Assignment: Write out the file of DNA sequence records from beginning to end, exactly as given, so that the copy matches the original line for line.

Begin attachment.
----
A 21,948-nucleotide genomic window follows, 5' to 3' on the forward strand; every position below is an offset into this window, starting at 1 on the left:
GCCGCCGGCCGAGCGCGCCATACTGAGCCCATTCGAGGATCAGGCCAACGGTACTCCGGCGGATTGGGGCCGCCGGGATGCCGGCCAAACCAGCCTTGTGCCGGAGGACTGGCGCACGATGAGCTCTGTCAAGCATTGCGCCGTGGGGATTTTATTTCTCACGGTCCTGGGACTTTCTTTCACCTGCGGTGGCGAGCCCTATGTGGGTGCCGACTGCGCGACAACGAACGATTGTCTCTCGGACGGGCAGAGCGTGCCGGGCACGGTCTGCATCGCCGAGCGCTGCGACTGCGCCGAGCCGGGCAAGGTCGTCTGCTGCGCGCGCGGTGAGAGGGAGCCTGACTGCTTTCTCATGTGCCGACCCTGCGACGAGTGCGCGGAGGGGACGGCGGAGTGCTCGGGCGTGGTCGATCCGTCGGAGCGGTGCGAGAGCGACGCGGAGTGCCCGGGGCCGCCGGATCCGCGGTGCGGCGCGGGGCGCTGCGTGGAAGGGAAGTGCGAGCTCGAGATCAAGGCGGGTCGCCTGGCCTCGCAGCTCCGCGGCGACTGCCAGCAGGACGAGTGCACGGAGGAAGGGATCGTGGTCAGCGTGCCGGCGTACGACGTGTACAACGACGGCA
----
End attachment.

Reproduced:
A 21,948-nucleotide genomic window follows, 5' to 3' on the forward strand; every position below is an offset into this window, starting at 1 on the left:
GCCGCCGGCCGAGCGCGCCATACTGAGCCCATTCGAGGATCAGGCCAACGGTACTCCGGCGGATTGGGGCCGCCGGGATGCCGGCCAAACCAGCCTTGTGCCGGAGGACTGGCGCACGATGAGCTCTGTCAAGCATTGCGCCGTGGGGATTTTATTTCTCACGGTCCTGGGACTTTCTTTCACCTGCGGTGGCGAGCCCTATGTGGGTGCCGACTGCGCGACAACGAACGATTGTCTCTCGGACGGGCAGAGCGTGCCGGGCACGGTCTGCATCGCCGAGCGCTGCGACTGCGCCGAGCCGGGCAAGGTCGTCTGCTGCGCGCGCGGTGAGAGGGAGCCTGACTGCTTTCTCATGTGCCGACCCTGCGACGAGTGCGCGGAGGGGACGGCGGAGTGCTCGGGCGTGGTCGATCCGTCGGAGCGGTGCGAGAGCGACGCGGAGTGCCCGGGGCCGCCGGATCCGCGGTGCGGCGCGGGGCGCTGCGTGGAAGGGAAGTGCGAGCTCGAGATCAAGGCGGGTCGCCTGGCCTCGCAGCTCCGCGGCGACTGCCAGCAGGACGAGTGCACGGAGGAAGGGATCGTGGTCAGCGTGCCGGCGTACGACGTGTACAACGACGGCA